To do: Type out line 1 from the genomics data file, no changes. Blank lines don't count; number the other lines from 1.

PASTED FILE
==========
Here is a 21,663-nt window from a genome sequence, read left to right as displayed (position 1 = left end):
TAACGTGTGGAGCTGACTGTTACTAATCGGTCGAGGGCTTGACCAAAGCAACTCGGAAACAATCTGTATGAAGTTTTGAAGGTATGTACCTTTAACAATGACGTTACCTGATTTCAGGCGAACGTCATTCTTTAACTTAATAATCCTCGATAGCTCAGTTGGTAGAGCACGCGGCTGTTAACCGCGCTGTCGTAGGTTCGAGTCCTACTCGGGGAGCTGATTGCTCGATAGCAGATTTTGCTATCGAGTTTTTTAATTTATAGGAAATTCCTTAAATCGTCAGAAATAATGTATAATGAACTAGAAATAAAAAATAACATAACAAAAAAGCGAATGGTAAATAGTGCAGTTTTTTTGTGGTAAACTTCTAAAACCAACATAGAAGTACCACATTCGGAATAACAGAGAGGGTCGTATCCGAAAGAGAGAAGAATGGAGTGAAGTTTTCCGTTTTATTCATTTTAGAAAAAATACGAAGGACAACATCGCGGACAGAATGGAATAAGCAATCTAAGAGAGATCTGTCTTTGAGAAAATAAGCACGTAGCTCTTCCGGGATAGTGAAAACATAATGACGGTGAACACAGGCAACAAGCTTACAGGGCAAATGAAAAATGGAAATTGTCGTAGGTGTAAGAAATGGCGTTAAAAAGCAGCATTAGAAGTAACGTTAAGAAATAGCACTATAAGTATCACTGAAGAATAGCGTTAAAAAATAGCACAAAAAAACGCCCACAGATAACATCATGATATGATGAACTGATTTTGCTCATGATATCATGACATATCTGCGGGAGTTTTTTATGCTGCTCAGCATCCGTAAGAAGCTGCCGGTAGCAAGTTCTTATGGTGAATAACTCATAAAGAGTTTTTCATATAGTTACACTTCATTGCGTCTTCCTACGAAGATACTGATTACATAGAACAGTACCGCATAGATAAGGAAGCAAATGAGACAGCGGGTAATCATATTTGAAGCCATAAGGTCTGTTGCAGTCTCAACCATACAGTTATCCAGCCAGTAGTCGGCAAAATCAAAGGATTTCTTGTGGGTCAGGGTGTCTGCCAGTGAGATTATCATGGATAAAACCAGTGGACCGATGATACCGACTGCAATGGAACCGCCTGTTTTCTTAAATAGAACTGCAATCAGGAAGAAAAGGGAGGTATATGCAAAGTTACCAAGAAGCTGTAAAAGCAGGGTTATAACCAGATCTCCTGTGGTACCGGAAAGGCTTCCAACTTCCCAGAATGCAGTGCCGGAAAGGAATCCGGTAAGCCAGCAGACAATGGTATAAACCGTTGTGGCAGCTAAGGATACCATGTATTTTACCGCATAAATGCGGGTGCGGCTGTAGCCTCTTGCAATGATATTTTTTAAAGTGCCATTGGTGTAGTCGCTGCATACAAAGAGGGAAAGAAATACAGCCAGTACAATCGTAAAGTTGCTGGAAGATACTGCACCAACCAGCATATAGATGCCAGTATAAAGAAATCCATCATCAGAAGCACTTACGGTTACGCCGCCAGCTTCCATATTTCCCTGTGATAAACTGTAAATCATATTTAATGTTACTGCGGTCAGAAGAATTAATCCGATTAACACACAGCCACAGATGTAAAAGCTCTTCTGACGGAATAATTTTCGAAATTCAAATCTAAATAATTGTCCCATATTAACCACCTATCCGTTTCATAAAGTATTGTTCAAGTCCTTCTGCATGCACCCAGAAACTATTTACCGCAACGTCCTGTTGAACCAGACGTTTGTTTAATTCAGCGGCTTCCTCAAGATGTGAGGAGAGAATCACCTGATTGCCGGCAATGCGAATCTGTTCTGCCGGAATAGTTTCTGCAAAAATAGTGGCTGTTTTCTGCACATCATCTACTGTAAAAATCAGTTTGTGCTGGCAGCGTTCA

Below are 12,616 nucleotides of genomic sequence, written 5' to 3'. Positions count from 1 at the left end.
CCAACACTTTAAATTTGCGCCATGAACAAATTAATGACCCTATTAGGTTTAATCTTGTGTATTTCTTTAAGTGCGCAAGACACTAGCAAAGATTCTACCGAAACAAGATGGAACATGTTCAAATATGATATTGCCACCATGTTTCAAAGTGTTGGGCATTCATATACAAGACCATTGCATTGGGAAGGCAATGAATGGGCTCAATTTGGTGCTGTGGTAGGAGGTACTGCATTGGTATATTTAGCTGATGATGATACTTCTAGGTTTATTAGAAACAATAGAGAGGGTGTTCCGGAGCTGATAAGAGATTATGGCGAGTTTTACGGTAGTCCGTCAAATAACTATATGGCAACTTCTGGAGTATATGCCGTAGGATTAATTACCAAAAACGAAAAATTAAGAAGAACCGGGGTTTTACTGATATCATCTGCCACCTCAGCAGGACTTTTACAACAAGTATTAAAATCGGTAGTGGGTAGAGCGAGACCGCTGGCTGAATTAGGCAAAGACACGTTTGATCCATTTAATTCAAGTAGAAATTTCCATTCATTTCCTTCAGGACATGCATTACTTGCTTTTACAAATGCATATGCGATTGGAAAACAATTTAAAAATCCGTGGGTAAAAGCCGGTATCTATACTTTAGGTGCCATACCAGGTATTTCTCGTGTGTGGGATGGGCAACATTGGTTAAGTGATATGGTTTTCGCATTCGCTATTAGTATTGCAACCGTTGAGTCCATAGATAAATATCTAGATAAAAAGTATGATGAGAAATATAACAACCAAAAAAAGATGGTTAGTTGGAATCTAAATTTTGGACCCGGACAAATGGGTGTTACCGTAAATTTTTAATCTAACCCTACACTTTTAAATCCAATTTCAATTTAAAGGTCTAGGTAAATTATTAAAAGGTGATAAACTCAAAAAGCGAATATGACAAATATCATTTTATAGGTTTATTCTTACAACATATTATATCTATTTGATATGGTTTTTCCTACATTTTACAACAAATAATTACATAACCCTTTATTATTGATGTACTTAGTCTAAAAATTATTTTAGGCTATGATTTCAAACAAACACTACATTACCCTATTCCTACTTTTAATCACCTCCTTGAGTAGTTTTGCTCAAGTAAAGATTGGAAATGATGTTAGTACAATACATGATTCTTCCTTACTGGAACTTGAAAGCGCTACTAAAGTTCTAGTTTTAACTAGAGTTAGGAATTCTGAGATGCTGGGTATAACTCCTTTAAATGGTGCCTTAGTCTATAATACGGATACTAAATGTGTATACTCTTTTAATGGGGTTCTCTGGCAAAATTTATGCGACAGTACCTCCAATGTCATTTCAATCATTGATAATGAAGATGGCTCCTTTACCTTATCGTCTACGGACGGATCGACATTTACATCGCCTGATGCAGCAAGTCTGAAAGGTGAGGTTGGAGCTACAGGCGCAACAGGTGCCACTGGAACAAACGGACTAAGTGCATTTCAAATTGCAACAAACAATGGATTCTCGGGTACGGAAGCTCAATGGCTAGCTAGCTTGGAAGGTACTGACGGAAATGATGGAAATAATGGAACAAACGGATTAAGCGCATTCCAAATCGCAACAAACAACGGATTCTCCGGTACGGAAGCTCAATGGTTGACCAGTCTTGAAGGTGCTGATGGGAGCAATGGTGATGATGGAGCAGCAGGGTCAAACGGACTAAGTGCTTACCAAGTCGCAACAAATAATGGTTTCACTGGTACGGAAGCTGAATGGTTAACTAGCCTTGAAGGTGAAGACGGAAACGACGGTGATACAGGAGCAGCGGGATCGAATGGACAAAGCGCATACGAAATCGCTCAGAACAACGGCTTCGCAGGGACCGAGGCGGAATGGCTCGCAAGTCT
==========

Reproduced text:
Here is a 21,663-nt window from a genome sequence, read left to right as displayed (position 1 = left end):